The legislation also includes two novel additional provisions. First, “[a]n employee who has received anti-sexual harassment training within the required training cycle shall not be required to receive additional anti-sexual harassment training at another employer until the next cycle.” The legislation does not define “cycle,” but presumably it means calendar year. Second, any employer that is subject to training requirements in multiple jurisdictions may demonstrate that it is compliant with the legislation by submitting proof that it provides all employees with annual interactive anti-sexual harassment training that is compliant with the training standards set forth under sub-section (b).
This legislation will take effect April 1, 2019.
Sexual Harassment Poster
The Act amends section 8-107 of the City Code to require employers to display conspicuously an anti-sexual harassment rights and responsibilities poster in employee break rooms or other common areas. The Commission will design the poster, and each poster must be displayed in English and Spanish. Employers will also be required to distribute a sexual harassment information sheet, developed by the Commission, to new employees at the time of hire. This portion of the law takes effect 120 days after it is signed, provided that the Commission takes all actions necessary for its implementation.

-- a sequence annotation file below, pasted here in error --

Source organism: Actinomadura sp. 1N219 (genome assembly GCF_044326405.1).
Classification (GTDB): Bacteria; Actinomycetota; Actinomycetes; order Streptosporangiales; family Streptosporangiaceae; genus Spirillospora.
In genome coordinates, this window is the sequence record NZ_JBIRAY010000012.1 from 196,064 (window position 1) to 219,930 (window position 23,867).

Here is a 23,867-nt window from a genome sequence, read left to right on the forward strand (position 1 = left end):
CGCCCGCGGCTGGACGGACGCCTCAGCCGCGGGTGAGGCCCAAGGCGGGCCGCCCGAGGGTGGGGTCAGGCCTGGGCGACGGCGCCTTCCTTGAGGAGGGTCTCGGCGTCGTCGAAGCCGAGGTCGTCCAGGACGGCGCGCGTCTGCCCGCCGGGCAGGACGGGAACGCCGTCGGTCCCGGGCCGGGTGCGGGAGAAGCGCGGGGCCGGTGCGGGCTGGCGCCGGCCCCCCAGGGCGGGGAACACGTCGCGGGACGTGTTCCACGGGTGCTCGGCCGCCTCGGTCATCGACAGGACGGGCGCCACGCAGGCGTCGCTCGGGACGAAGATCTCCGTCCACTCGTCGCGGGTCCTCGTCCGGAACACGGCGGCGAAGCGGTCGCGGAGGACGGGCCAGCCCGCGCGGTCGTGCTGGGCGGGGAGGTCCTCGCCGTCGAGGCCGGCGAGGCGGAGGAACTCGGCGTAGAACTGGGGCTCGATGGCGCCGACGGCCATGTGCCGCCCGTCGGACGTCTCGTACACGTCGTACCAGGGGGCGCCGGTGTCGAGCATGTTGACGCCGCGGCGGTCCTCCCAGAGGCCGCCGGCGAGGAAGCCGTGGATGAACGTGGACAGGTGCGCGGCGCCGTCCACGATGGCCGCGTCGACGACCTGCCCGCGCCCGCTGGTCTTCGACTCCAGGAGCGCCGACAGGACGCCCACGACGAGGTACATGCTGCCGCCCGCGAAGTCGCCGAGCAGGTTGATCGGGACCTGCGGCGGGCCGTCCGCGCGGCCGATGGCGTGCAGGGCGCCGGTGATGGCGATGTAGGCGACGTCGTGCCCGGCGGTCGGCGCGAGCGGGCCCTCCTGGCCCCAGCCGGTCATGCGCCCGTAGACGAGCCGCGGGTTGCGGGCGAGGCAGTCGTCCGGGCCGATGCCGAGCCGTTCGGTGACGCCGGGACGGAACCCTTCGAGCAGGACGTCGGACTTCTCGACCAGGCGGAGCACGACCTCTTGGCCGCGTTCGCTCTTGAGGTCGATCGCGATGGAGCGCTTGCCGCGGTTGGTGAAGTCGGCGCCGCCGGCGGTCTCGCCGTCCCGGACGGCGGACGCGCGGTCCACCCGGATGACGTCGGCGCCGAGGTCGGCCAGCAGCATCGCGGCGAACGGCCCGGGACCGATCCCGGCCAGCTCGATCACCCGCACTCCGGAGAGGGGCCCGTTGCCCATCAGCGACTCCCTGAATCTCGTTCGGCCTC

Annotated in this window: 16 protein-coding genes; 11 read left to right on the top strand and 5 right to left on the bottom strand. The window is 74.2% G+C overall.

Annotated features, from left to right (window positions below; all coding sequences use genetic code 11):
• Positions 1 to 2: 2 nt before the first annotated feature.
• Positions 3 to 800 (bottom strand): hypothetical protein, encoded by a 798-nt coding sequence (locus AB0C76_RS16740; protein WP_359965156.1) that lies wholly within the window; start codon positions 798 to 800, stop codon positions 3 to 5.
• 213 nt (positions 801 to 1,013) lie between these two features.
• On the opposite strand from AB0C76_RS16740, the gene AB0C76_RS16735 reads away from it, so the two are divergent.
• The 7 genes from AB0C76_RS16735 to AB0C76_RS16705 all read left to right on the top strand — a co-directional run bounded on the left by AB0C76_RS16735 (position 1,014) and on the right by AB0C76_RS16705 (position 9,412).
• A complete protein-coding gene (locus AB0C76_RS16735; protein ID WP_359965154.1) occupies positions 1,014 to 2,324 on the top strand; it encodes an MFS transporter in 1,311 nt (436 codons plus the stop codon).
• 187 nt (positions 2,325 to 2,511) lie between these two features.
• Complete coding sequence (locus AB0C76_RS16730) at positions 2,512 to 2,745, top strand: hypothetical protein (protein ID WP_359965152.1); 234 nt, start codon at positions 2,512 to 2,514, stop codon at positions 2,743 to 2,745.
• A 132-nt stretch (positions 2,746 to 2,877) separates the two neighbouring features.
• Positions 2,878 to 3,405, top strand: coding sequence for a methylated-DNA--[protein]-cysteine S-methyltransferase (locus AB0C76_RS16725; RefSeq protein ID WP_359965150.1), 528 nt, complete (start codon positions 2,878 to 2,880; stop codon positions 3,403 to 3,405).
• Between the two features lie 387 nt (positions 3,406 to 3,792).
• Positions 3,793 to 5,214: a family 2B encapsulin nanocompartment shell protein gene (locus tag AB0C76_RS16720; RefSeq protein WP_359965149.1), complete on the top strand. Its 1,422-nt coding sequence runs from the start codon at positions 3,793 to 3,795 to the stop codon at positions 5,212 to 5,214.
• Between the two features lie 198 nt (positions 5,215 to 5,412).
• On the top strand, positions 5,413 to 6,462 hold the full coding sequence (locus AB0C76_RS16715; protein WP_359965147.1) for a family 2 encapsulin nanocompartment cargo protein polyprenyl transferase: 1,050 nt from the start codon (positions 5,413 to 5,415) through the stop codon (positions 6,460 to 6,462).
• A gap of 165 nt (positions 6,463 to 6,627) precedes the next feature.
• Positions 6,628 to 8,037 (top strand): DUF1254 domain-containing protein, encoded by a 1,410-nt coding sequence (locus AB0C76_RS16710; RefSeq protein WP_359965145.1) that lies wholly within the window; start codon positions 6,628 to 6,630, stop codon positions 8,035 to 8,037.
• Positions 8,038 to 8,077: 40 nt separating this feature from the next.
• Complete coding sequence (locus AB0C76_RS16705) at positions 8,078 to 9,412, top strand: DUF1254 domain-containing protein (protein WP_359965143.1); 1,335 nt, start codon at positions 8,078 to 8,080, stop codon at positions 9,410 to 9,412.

Expansion of the Statute of Limitations
The Commission previously did not have jurisdiction over complaints filed more than one year after the alleged unlawful discriminatory practice or act of discriminatory harassment or violence occurred. The Act amends section 8-109(e) of the City Code to give the Commission jurisdiction over claims of gender-based harassment filed within three years after the alleged harassing conduct occurred. This provision takes effect immediately upon the law’s enactment.
The Act amends 8-102(5) of the City Code to expand coverage of sexual harassment cases to employers with fewer than four employees. Previously, only employers with four or more employees were covered by the law. This amendment aligns the City Human Rights Law with the State law. This amendment takes effect immediately upon final enactment of the law.
Publicly Available Information
The Act adds section 8-132 to the City Code and requires the Commission to post resources about sexual harassment on its website. The information required includes: an explanation that sexual harassment is a form of unlawful discrimination, specific examples of sexual harassment, a description of the Commission’s complaint process, a list of alternate agencies for filing complaints, an explanation that retaliation is prohibited, and bystander intervention education.
What Happens Next?
The provision concerning anti-sexual-harassment training for private employers will likely have the biggest impact on employers. However, because this provision does not take effect until April 1, 2019, employers will have plenty of time to ensure they are in compliance. Once the Commission creates the model training, employers will be able to assess whether their current training materials satisfy the City requirements as well as the State requirements.
Those employers that do not already provide training will have to determine whether to utilize the Commission’s model or institute a more tailored training program that still meets the training requirements. Employers in multiple jurisdictions should review their existing training programs, if any, to ensure that their New York City locations are compliant. Additionally, employers utilizing interns should assess whether their interns will require training.